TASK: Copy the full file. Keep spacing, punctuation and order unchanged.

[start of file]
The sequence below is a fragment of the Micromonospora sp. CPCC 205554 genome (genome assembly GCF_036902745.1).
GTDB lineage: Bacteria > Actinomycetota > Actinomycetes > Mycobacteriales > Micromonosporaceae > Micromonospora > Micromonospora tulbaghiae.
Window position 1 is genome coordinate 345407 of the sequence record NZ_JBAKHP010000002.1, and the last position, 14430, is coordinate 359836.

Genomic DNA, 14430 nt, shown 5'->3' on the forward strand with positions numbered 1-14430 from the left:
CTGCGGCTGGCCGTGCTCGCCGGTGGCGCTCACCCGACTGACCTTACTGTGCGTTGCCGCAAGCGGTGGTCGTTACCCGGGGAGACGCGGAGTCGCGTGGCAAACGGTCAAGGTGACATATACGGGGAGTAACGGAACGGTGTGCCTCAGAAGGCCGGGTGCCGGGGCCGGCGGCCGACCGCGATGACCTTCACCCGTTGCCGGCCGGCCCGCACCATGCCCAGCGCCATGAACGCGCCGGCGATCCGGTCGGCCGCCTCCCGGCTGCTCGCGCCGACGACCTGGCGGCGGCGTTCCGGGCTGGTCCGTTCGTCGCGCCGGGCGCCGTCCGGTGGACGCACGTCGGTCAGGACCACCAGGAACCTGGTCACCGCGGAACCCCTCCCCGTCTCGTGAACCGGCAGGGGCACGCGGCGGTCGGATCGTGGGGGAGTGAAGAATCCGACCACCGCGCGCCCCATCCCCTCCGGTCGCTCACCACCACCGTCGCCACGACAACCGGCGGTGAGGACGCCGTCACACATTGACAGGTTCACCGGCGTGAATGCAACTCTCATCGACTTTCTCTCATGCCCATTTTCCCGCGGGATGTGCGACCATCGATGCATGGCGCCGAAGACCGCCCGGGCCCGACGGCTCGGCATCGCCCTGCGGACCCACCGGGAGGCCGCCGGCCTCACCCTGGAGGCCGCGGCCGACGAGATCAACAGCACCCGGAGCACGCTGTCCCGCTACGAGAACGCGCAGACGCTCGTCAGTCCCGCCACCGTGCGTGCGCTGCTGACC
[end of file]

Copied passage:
The sequence below is a fragment of the Micromonospora sp. CPCC 205554 genome (genome assembly GCF_036902745.1).
GTDB lineage: Bacteria > Actinomycetota > Actinomycetes > Mycobacteriales > Micromonosporaceae > Micromonospora > Micromonospora tulbaghiae.
Window position 1 is genome coordinate 345407 of the sequence record NZ_JBAKHP010000002.1, and the last position, 14430, is coordinate 359836.

Genomic DNA, 14430 nt, shown 5'->3' on the forward strand with positions numbered 1-14430 from the left:
CTGCGGCTGGCCGTGCTCGCCGGTGGCGCTCACCCGACTGACCTTACTGTGCGTTGCCGCAAGCGGTGGTCGTTACCCGGGGAGACGCGGAGTCGCGTGGCAAACGGTCAAGGTGACATATACGGGGAGTAACGGAACGGTGTGCCTCAGAAGGCCGGGTGCCGGGGCCGGCGGCCGACCGCGATGACCTTCACCCGTTGCCGGCCGGCCCGCACCATGCCCAGCGCCATGAACGCGCCGGCGATCCGGTCGGCCGCCTCCCGGCTGCTCGCGCCGACGACCTGGCGGCGGCGTTCCGGGCTGGTCCGTTCGTCGCGCCGGGCGCCGTCCGGTGGACGCACGTCGGTCAGGACCACCAGGAACCTGGTCACCGCGGAACCCCTCCCCGTCTCGTGAACCGGCAGGGGCACGCGGCGGTCGGATCGTGGGGGAGTGAAGAATCCGACCACCGCGCGCCCCATCCCCTCCGGTCGCTCACCACCACCGTCGCCACGACAACCGGCGGTGAGGACGCCGTCACACATTGACAGGTTCACCGGCGTGAATGCAACTCTCATCGACTTTCTCTCATGCCCATTTTCCCGCGGGATGTGCGACCATCGATGCATGGCGCCGAAGACCGCCCGGGCCCGACGGCTCGGCATCGCCCTGCGGACCCACCGGGAGGCCGCCGGCCTCACCCTGGAGGCCGCGGCCGACGAGATCAACAGCACCCGGAGCACGCTGTCCCGCTACGAGAACGCGCAGACGCTCGTCAGTCCCGCCACCGTGCGTGCGCTGCTGACC